Dancing links C++ wrapper¶
- sage.combinat.matrices.dlxcpp.AllExactCovers(M)¶
Solves the exact cover problem on the matrix M (treated as a dense binary matrix).
EXAMPLES: No exact covers:
sage: M = Matrix([[1,1,0],[1,0,1],[0,1,1]]) sage: [cover for cover in AllExactCovers(M)] []
Two exact covers:
sage: M = Matrix([[1,1,0],[1,0,1],[0,0,1],[0,1,0]]) sage: [cover for cover in AllExactCovers(M)] [[(1, 1, 0), (0, 0, 1)], [(1, 0, 1), (0, 1, 0)]]
- sage.combinat.matrices.dlxcpp.DLXCPP(rows)¶
Solves the Exact Cover problem by using the Dancing Links algorithm described by Knuth.
Consider a matrix M with entries of 0 and 1, and compute a subset of the rows of this matrix which sum to the vector of all 1’s.
The dancing links algorithm works particularly well for sparse matrices, so the input is a list of lists of the form:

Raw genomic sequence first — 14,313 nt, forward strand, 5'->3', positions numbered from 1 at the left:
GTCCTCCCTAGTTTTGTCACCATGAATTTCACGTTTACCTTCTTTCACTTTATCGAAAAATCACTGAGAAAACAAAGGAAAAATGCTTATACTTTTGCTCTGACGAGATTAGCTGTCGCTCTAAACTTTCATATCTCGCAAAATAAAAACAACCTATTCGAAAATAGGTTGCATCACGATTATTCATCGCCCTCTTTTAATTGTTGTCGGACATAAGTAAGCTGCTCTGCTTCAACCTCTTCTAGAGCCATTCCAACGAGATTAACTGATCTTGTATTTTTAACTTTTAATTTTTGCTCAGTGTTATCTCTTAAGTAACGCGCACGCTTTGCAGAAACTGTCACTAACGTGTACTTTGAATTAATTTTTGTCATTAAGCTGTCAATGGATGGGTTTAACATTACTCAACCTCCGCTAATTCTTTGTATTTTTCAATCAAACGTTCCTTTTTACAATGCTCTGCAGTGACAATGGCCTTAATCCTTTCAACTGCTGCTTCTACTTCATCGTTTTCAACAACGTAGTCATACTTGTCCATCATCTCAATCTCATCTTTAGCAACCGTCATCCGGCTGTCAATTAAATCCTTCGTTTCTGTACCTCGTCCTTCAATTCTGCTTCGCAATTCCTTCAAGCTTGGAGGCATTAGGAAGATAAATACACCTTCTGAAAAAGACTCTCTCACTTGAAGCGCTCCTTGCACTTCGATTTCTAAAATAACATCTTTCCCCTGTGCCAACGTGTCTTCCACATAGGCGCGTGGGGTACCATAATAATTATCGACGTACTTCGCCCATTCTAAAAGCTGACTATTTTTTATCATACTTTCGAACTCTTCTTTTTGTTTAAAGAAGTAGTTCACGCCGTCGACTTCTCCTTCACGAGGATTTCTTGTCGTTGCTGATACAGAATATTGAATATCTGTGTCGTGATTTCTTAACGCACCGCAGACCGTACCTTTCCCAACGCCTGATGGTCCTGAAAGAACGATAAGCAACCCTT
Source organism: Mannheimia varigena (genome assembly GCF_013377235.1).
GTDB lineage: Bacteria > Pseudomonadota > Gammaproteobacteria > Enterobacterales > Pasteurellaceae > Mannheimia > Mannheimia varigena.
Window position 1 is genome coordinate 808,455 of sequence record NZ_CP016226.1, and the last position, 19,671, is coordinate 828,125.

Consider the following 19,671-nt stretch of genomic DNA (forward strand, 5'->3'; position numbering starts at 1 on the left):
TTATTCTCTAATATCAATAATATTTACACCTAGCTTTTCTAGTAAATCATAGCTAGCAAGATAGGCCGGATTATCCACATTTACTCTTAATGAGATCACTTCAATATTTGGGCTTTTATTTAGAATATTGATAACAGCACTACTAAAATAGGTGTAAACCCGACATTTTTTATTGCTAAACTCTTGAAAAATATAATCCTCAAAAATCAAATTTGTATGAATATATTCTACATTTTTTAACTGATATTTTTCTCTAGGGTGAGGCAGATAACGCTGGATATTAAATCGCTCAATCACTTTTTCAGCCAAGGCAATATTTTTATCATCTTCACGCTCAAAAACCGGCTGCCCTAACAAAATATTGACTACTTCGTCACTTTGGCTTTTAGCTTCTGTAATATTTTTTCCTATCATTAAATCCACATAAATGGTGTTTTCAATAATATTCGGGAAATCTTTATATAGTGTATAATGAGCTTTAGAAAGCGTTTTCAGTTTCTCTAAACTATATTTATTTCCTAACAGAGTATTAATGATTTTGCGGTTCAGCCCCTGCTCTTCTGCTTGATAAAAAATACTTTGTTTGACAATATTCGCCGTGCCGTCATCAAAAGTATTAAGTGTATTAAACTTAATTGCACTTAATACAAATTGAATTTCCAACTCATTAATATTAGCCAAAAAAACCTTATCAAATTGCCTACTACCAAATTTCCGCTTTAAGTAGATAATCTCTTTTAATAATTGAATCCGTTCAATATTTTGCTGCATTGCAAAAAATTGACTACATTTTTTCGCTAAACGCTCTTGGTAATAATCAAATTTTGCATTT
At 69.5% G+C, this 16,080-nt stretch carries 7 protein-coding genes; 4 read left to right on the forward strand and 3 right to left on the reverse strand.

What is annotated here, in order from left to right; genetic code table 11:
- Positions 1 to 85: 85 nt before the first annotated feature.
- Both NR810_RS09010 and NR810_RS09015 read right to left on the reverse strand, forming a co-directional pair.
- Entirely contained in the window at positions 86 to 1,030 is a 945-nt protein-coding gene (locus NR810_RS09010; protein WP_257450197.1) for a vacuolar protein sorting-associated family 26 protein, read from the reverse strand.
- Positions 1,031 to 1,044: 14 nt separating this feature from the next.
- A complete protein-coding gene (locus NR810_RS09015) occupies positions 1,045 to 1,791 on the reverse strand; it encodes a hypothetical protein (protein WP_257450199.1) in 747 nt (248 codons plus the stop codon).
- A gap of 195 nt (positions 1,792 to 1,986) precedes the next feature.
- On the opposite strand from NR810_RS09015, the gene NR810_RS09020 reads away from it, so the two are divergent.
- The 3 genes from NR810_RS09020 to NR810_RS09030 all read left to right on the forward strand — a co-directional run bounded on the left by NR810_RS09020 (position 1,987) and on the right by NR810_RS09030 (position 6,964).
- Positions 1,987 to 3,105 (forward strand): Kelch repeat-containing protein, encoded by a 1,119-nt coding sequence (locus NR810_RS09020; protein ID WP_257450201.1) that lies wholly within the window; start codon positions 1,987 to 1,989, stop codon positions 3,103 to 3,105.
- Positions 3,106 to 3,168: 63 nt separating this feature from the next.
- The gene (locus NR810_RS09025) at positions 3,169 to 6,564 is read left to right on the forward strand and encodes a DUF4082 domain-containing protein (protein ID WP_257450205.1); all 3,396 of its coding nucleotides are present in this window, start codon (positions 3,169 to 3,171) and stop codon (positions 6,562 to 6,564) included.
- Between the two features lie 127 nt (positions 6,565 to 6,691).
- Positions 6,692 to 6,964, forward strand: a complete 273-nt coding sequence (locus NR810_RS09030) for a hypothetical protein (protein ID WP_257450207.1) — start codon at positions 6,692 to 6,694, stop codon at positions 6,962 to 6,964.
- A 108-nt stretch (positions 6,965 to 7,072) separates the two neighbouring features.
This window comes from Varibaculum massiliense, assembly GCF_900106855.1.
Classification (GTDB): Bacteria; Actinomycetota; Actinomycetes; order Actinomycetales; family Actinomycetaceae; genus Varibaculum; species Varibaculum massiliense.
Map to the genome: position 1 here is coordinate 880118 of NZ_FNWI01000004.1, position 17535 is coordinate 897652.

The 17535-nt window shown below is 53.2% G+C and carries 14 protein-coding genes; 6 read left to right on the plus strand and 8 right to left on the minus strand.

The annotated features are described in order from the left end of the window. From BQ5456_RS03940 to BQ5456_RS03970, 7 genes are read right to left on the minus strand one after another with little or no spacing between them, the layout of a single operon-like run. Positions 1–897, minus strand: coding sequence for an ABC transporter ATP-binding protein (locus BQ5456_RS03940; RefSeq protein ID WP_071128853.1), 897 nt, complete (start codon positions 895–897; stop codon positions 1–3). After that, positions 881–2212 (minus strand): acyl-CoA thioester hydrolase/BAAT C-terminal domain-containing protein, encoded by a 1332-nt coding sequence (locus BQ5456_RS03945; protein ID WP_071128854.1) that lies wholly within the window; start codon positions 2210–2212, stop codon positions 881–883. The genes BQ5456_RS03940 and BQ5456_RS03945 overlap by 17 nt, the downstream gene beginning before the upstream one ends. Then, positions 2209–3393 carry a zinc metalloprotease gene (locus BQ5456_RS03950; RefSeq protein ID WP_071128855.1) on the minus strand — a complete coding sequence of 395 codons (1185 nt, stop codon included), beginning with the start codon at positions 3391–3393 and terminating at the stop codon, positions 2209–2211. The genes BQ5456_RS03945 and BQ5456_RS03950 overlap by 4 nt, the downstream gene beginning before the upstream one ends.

[ [i_11,i_12,...,i_1r] ... [i_m1,i_m2,...,i_ms] ]
where M[j][i_jk] = 1.
The first example below corresponds to the matrix:
1110 1010 0100 0001
which is exactly covered by:
1110 0001
and
1010 0100 0001
If soln is a solution given by DLXCPP(rows) then
[ rows[soln[0]], rows[soln[1]], … rows[soln[len(soln)-1]] ]
is an exact cover.
Solutions are given as a list.
EXAMPLES:
sage: rows = [[0,1,2]] sage: rows+= [[0,2]] sage: rows+= [[1]] sage: rows+= [[3]] sage: [x for x in DLXCPP(rows)] [[3, 0], [3, 1, 2]]
- sage.combinat.matrices.dlxcpp.OneExactCover(M)¶
Solves the exact cover problem on the matrix M (treated as a dense binary matrix).
EXAMPLES:
sage: M = Matrix([[1,1,0],[1,0,1],[0,1,1]]) #no exact covers sage: print(OneExactCover(M)) None sage: M = Matrix([[1,1,0],[1,0,1],[0,0,1],[0,1,0]]) #two exact covers sage: OneExactCover(M) [(1, 1, 0), (0, 0, 1)]